NewsPrecision-Clad Composite Materials for Heat Spreaders in Handheld Electronics

Precision-Clad Composite Materials for Heat Spreaders in Handheld Electronics

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The selection of heat-spreader materials is an important consideration for cooling modules in handheld electronic systems. Heat spreaders are typically used in close contact with the source of heat. This can be, for example, a subcomponent, chip, or microelectronic package. The heat spreader transfers and distributes heat from the source to a heat sink through a thermal interface material, or in some cases directly to air.

The Need for Heat Spreaders

The primary reason for using heat spreaders is to move the heat away from the source and avoid over-heating the electronic components. Localized high temperature centered around the source of heat, known as a hot spot, can be detrimental to the reliability and efficiency of the device. Another reason for using a heat spreader is to distribute the heat evenly over the surface of the device and reduce the peak surface temperature. This is important for the comfort of the user handling the device.

While heat spreaders have many advantages, they also present challenges. Device designs require higher power density, miniaturization of devices, and the ever increasing need to reduce weight and cost. However, traditional thermal solutions like heat spreaders do the exact opposite—they add volume, cost, and weight. This challenge makes it critical to seek out alternate thermal management materials that can adapt to the current needs of the industry.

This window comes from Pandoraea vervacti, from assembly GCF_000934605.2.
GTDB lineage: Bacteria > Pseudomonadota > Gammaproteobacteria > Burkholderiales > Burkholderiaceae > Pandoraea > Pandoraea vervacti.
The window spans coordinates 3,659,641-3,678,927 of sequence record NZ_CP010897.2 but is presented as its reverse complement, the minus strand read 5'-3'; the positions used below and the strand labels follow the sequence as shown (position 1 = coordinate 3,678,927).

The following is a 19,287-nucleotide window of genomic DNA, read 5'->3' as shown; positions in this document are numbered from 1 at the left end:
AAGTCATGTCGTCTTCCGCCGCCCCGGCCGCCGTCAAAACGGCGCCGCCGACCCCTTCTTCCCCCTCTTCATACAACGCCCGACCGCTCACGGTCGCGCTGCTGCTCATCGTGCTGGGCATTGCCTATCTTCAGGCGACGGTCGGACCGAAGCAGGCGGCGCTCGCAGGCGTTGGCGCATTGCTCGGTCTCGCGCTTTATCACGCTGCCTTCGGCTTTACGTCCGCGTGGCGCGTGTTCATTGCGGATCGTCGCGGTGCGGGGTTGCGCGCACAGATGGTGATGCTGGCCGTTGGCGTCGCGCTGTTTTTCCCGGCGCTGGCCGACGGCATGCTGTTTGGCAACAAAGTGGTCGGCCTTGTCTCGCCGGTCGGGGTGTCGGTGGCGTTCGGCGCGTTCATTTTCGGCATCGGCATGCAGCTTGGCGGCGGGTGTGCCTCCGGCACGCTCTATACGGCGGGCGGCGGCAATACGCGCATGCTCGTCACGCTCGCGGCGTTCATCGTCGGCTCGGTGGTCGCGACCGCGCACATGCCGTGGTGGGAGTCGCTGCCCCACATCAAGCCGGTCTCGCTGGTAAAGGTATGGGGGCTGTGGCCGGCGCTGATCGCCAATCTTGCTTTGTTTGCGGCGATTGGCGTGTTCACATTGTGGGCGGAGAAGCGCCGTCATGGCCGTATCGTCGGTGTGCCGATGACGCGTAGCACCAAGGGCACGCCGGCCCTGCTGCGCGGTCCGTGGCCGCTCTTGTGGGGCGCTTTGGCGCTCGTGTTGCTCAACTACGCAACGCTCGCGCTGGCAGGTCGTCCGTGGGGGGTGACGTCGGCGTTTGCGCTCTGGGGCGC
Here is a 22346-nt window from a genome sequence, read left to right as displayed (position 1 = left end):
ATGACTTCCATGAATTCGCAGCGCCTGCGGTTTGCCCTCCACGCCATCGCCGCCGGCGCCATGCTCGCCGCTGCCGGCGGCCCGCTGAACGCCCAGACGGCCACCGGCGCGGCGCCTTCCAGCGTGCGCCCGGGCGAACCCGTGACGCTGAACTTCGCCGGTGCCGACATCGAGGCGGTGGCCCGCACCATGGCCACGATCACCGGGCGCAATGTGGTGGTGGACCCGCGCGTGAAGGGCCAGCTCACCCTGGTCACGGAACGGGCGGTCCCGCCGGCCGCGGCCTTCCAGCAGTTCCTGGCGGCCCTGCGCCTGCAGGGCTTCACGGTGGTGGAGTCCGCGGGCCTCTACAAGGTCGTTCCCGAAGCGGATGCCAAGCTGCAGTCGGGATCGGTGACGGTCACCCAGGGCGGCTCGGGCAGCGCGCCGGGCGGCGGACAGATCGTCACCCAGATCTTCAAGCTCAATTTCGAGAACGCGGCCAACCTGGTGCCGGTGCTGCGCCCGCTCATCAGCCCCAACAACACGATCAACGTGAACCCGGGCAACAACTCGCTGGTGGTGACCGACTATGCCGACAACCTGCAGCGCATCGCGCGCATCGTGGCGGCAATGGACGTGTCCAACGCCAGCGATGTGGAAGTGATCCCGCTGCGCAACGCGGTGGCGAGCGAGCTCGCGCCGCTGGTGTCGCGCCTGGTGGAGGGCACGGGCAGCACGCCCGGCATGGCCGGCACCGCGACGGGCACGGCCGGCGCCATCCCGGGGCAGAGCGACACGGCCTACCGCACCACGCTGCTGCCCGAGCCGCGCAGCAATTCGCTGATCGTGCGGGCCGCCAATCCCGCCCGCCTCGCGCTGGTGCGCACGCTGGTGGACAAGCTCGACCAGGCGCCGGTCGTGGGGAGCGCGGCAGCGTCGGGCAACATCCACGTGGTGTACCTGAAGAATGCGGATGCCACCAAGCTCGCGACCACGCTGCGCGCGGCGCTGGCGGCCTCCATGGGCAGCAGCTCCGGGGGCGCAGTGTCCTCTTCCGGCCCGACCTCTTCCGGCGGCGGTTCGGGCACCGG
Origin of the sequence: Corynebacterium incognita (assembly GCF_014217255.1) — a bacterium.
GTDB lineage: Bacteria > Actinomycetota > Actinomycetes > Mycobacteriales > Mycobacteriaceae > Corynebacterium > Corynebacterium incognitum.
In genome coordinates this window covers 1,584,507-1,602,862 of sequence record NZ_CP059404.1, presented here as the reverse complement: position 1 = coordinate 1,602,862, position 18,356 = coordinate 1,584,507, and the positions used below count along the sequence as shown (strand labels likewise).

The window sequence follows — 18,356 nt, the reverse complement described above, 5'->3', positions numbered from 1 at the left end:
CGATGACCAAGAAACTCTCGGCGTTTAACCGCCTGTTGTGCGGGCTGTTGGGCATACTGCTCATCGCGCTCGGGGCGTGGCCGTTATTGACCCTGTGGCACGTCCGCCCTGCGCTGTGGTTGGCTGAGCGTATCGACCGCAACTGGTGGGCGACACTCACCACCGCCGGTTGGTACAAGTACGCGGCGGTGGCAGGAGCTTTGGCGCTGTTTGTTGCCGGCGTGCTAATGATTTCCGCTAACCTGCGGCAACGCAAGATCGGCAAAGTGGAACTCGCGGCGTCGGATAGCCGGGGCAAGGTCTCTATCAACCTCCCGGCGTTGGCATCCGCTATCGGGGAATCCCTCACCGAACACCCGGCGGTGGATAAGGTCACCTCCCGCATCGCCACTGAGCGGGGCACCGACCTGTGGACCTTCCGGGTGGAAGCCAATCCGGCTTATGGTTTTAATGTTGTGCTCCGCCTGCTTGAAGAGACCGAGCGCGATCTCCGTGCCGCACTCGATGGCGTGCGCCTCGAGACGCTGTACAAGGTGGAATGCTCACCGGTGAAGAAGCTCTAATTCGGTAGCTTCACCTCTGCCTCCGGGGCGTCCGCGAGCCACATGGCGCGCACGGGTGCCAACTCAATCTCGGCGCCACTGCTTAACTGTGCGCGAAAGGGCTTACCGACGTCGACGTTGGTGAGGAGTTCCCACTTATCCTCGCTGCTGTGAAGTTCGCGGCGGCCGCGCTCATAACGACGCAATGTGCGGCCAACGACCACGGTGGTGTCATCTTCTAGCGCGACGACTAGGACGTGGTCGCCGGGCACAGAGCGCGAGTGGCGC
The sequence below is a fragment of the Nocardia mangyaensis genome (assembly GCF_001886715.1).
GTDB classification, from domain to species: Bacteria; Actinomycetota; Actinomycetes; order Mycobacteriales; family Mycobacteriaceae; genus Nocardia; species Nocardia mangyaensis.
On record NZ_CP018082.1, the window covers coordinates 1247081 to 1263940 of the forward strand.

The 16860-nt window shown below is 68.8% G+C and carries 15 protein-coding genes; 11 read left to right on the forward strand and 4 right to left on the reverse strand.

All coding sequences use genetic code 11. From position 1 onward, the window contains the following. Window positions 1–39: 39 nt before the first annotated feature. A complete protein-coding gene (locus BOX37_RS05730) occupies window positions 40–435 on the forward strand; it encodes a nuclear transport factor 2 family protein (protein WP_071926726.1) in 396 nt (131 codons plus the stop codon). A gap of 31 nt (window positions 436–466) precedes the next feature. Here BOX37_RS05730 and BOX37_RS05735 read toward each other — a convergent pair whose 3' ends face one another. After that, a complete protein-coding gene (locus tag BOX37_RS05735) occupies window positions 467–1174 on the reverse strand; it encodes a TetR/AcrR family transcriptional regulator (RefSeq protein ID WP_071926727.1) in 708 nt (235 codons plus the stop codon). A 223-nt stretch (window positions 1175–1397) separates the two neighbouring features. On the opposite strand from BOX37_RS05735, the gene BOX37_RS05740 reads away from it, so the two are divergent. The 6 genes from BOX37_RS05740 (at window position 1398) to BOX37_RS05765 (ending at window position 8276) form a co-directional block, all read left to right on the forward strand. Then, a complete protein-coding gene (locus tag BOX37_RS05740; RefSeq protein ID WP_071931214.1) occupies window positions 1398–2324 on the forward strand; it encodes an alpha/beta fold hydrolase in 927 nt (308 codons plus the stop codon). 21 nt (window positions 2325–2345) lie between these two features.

Attributes of a Good Heat Spreader

A successful heat spreader needs to rapidly move heat away from the source—the hot spot—and spread it over a wider area, but what characteristics make this possible? First, the X-Y (or in-plane) thermal conductivity of the heat-spreader material should be high. The heat spreader also needs to prevent the heat from reaching the surface of the device, thus minimizing the hot spots that the user handling the device experiences. Hence, the Z-direction (or out-of-plane) thermal conductivity of the heat-spreader material should be low. Finally, the heat spreader should not take up too much space since internal device volume is limited—thinner heat spreaders are always preferred.

Traditional Heat Spreaders

It is common practice to use stainless steel with pyrolytic graphite films to manage heat in handheld devices. Disassembly of a device, such as a smartphone, will reveal these graphite films adhered to structural components such as shields, mid-plates, or chassis. When using these materials, one must account for the thickness of the adhesive layer that is required to attach these films to the metal substrates. This adhesive can often be 25 μm thick, adding to the volume of the heat spreader without providing any thermal or structural benefit. It also involves an additional manufacturing step that can increase the cost and complexity of device assembly.